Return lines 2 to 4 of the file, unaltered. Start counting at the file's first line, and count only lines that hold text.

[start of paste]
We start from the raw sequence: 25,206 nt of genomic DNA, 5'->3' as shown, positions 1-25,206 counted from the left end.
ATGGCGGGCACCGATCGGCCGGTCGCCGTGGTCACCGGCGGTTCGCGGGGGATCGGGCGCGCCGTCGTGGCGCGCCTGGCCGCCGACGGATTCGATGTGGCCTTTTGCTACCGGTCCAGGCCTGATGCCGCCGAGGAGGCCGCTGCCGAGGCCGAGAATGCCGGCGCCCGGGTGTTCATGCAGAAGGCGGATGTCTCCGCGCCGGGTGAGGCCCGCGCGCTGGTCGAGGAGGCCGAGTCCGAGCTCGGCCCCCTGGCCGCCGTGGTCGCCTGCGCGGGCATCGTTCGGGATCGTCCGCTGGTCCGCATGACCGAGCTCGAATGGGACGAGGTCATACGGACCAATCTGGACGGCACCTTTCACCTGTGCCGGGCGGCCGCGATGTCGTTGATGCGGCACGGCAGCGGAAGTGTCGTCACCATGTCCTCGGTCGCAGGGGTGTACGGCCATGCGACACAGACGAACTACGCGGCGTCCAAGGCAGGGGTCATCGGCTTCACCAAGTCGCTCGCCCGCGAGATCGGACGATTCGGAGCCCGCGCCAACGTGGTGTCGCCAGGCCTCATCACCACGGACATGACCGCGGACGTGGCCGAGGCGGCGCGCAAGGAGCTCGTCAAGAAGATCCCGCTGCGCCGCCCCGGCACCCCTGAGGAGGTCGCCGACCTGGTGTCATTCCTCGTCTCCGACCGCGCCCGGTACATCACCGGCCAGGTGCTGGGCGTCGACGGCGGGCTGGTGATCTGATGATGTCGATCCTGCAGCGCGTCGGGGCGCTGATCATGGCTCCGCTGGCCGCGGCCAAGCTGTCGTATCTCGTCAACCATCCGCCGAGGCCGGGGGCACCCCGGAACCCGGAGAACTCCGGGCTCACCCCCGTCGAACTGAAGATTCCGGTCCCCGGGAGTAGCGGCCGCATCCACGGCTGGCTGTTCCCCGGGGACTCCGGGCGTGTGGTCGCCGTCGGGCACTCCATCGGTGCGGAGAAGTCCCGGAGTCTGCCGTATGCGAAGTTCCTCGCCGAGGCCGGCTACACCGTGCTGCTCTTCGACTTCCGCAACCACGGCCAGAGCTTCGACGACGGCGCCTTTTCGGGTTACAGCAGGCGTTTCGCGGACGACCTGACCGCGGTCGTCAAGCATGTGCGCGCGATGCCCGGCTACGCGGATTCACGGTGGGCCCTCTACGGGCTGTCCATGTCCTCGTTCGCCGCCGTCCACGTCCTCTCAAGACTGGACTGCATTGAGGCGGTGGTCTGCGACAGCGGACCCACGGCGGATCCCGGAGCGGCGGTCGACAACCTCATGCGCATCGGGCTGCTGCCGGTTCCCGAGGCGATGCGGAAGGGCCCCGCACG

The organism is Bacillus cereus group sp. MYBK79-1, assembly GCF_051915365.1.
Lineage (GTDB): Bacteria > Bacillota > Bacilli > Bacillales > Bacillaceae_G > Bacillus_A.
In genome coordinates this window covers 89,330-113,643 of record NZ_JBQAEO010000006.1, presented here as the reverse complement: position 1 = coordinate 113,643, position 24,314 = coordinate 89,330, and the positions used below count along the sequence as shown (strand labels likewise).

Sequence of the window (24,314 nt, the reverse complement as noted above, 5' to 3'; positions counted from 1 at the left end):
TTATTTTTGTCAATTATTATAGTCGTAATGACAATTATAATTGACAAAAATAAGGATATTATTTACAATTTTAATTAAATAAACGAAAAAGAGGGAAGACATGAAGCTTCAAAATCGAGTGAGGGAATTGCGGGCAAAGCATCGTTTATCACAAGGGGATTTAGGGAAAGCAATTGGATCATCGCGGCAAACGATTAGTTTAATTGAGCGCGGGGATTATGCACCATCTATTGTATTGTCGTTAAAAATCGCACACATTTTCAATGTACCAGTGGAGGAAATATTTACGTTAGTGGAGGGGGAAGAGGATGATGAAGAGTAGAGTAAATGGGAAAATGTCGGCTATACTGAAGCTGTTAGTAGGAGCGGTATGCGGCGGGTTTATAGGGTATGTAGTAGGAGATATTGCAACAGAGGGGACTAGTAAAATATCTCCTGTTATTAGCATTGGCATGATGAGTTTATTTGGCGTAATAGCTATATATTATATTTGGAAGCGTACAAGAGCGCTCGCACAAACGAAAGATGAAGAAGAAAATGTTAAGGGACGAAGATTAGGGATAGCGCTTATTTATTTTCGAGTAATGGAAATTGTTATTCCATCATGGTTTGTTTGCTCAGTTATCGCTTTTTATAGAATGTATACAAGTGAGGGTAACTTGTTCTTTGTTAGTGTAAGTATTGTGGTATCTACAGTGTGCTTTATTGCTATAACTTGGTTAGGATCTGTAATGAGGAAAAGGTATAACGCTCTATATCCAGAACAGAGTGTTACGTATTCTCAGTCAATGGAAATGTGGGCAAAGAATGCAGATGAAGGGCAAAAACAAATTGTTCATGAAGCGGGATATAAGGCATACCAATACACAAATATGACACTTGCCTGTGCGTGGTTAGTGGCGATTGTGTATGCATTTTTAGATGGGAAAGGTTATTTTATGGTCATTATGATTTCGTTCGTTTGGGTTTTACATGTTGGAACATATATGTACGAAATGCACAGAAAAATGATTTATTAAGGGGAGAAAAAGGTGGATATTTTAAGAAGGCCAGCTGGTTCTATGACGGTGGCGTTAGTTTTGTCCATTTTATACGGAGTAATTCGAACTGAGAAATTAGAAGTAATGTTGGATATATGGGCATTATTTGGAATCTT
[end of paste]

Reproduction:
ATGGCGGGCACCGATCGGCCGGTCGCCGTGGTCACCGGCGGTTCGCGGGGGATCGGGCGCGCCGTCGTGGCGCGCCTGGCCGCCGACGGATTCGATGTGGCCTTTTGCTACCGGTCCAGGCCTGATGCCGCCGAGGAGGCCGCTGCCGAGGCCGAGAATGCCGGCGCCCGGGTGTTCATGCAGAAGGCGGATGTCTCCGCGCCGGGTGAGGCCCGCGCGCTGGTCGAGGAGGCCGAGTCCGAGCTCGGCCCCCTGGCCGCCGTGGTCGCCTGCGCGGGCATCGTTCGGGATCGTCCGCTGGTCCGCATGACCGAGCTCGAATGGGACGAGGTCATACGGACCAATCTGGACGGCACCTTTCACCTGTGCCGGGCGGCCGCGATGTCGTTGATGCGGCACGGCAGCGGAAGTGTCGTCACCATGTCCTCGGTCGCAGGGGTGTACGGCCATGCGACACAGACGAACTACGCGGCGTCCAAGGCAGGGGTCATCGGCTTCACCAAGTCGCTCGCCCGCGAGATCGGACGATTCGGAGCCCGCGCCAACGTGGTGTCGCCAGGCCTCATCACCACGGACATGACCGCGGACGTGGCCGAGGCGGCGCGCAAGGAGCTCGTCAAGAAGATCCCGCTGCGCCGCCCCGGCACCCCTGAGGAGGTCGCCGACCTGGTGTCATTCCTCGTCTCCGACCGCGCCCGGTACATCACCGGCCAGGTGCTGGGCGTCGACGGCGGGCTGGTGATCTGATGATGTCGATCCTGCAGCGCGTCGGGGCGCTGATCATGGCTCCGCTGGCCGCGGCCAAGCTGTCGTATCTCGTCAACCATCCGCCGAGGCCGGGGGCACCCCGGAACCCGGAGAACTCCGGGCTCACCCCCGTCGAACTGAAGATTCCGGTCCCCGGGAGTAGCGGCCGCATCCACGGCTGGCTGTTCCCCGGGGACTCCGGGCGTGTGGTCGCCGTCGGGCACTCCATCGGTGCGGAGAAGTCCCGGAGTCTGCCGTATGCGAAGTTCCTCGCCGAGGCCGGCTACACCGTGCTGCTCTTCGACTTCCGCAACCACGGCCAGAGCTTCGACGACGGCGCCTTTTCGGGTTACAGCAGGCGTTTCGCGGACGACCTGACCGCGGTCGTCAAGCATGTGCGCGCGATGCCCGGCTACGCGGATTCACGGTGGGCCCTCTACGGGCTGTCCATGTCCTCGTTCGCCGCCGTCCACGTCCTCTCAAGACTGGACTGCATTGAGGCGGTGGTCTGCGACAGCGGACCCACGGCGGATCCCGGAGCGGCGGTCGACAACCTCATGCGCATCGGGCTGCTGCCGGTTCCCGAGGCGATGCGGAAGGGCCCCGCACG

The organism is Bacillus cereus group sp. MYBK79-1, assembly GCF_051915365.1.
Lineage (GTDB): Bacteria > Bacillota > Bacilli > Bacillales > Bacillaceae_G > Bacillus_A.